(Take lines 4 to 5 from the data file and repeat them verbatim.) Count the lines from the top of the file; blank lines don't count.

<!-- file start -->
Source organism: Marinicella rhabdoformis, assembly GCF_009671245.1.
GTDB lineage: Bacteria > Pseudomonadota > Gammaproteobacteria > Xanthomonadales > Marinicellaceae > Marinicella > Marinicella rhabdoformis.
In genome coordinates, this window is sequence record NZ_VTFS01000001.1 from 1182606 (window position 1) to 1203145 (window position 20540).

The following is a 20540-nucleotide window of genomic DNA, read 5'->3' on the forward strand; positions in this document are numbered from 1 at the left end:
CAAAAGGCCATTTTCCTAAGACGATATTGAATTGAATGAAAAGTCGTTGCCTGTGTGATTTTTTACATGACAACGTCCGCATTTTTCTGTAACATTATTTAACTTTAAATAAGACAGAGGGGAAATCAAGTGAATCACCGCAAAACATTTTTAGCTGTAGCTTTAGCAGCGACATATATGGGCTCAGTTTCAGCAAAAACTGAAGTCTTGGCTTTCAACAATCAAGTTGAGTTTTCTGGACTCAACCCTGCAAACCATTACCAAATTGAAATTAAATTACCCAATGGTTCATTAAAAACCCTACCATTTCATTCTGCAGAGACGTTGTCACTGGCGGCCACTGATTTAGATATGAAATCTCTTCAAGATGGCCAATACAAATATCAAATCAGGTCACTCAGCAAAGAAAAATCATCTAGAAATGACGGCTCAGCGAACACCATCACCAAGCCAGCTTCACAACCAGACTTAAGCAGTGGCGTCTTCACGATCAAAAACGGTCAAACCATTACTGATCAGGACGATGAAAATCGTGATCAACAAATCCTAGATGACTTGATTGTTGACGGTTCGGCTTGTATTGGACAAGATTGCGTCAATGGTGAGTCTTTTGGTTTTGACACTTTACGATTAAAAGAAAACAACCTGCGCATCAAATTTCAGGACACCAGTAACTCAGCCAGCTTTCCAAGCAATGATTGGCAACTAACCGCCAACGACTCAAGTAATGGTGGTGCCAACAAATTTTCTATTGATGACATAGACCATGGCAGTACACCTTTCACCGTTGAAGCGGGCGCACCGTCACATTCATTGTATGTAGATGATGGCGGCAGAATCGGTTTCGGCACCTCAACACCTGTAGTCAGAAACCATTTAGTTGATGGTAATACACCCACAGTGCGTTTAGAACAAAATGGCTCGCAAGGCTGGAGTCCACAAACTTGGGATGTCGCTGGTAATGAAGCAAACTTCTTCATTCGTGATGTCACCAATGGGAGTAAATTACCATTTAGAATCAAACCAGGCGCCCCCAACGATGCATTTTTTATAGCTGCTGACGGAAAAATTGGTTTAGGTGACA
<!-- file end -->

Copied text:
The following is a 20540-nucleotide window of genomic DNA, read 5'->3' on the forward strand; positions in this document are numbered from 1 at the left end:
CAAAAGGCCATTTTCCTAAGACGATATTGAATTGAATGAAAAGTCGTTGCCTGTGTGATTTTTTACATGACAACGTCCGCATTTTTCTGTAACATTATTTAACTTTAAATAAGACAGAGGGGAAATCAAGTGAATCACCGCAAAACATTTTTAGCTGTAGCTTTAGCAGCGACATATATGGGCTCAGTTTCAGCAAAAACTGAAGTCTTGGCTTTCAACAATCAAGTTGAGTTTTCTGGACTCAACCCTGCAAACCATTACCAAATTGAAATTAAATTACCCAATGGTTCATTAAAAACCCTACCATTTCATTCTGCAGAGACGTTGTCACTGGCGGCCACTGATTTAGATATGAAATCTCTTCAAGATGGCCAATACAAATATCAAATCAGGTCACTCAGCAAAGAAAAATCATCTAGAAATGACGGCTCAGCGAACACCATCACCAAGCCAGCTTCACAACCAGACTTAAGCAGTGGCGTCTTCACGATCAAAAACGGTCAAACCATTACTGATCAGGACGATGAAAATCGTGATCAACAAATCCTAGATGACTTGATTGTTGACGGTTCGGCTTGTATTGGACAAGATTGCGTCAATGGTGAGTCTTTTGGTTTTGACACTTTACGATTAAAAGAAAACAACCTGCGCATCAAATTTCAGGACACCAGTAACTCAGCCAGCTTTCCAAGCAATGATTGGCAACTAACCGCCAACGACTCAAGTAATGGTGGTGCCAACAAATTTTCTATTGATGACATAGACCATGGCAGTACACCTTTCACCGTTGAAGCGGGCGCACCGTCACATTCATTGTATGTAGATGATGGCGGCAGAATCGGTTTCGGCACCTCAACACCTGTAGTCAGAAACCATTTAGTTGATGGTAATACACCCACAGTGCGTTTAGAACAAAATGGCTCGCAAGGCTGGAGTCCACAAACTTGGGATGTCGCTGGTAATGAAGCAAACTTCTTCATTCGTGATGTCACCAATGGGAGTAAATTACCATTTAGAATCAAACCAGGCGCCCCCAACGATGCATTTTTTATAGCTGCTGACGGAAAAATTGGTTTAGGTGACA